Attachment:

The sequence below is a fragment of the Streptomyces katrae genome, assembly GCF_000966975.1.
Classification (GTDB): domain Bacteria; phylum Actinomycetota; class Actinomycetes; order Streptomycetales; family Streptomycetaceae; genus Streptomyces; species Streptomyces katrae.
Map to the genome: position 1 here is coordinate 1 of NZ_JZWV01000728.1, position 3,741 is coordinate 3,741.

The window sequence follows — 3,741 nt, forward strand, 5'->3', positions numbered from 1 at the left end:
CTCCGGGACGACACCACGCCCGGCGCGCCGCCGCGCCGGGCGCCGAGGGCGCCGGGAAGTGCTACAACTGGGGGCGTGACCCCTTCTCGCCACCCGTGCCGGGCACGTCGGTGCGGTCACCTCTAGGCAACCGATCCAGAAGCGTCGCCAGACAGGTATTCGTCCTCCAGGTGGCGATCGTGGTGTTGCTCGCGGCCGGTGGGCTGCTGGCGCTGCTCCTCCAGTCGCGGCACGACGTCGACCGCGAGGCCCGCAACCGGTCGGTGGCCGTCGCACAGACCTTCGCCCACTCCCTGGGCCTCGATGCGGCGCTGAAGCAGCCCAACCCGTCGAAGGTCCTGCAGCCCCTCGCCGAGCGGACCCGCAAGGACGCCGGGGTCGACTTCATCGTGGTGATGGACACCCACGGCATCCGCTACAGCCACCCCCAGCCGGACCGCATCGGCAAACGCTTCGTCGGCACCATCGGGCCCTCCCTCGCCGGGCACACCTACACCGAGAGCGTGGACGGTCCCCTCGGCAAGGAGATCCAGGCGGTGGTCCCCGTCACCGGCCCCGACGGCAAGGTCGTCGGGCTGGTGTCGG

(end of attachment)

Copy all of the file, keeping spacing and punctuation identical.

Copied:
The sequence below is a fragment of the Streptomyces katrae genome, assembly GCF_000966975.1.
Classification (GTDB): domain Bacteria; phylum Actinomycetota; class Actinomycetes; order Streptomycetales; family Streptomycetaceae; genus Streptomyces; species Streptomyces katrae.
Map to the genome: position 1 here is coordinate 1 of NZ_JZWV01000728.1, position 3,741 is coordinate 3,741.

The window sequence follows — 3,741 nt, forward strand, 5'->3', positions numbered from 1 at the left end:
CTCCGGGACGACACCACGCCCGGCGCGCCGCCGCGCCGGGCGCCGAGGGCGCCGGGAAGTGCTACAACTGGGGGCGTGACCCCTTCTCGCCACCCGTGCCGGGCACGTCGGTGCGGTCACCTCTAGGCAACCGATCCAGAAGCGTCGCCAGACAGGTATTCGTCCTCCAGGTGGCGATCGTGGTGTTGCTCGCGGCCGGTGGGCTGCTGGCGCTGCTCCTCCAGTCGCGGCACGACGTCGACCGCGAGGCCCGCAACCGGTCGGTGGCCGTCGCACAGACCTTCGCCCACTCCCTGGGCCTCGATGCGGCGCTGAAGCAGCCCAACCCGTCGAAGGTCCTGCAGCCCCTCGCCGAGCGGACCCGCAAGGACGCCGGGGTCGACTTCATCGTGGTGATGGACACCCACGGCATCCGCTACAGCCACCCCCAGCCGGACCGCATCGGCAAACGCTTCGTCGGCACCATCGGGCCCTCCCTCGCCGGGCACACCTACACCGAGAGCGTGGACGGTCCCCTCGGCAAGGAGATCCAGGCGGTGGTCCCCGTCACCGGCCCCGACGGCAAGGTCGTCGGGCTGGTGTCGG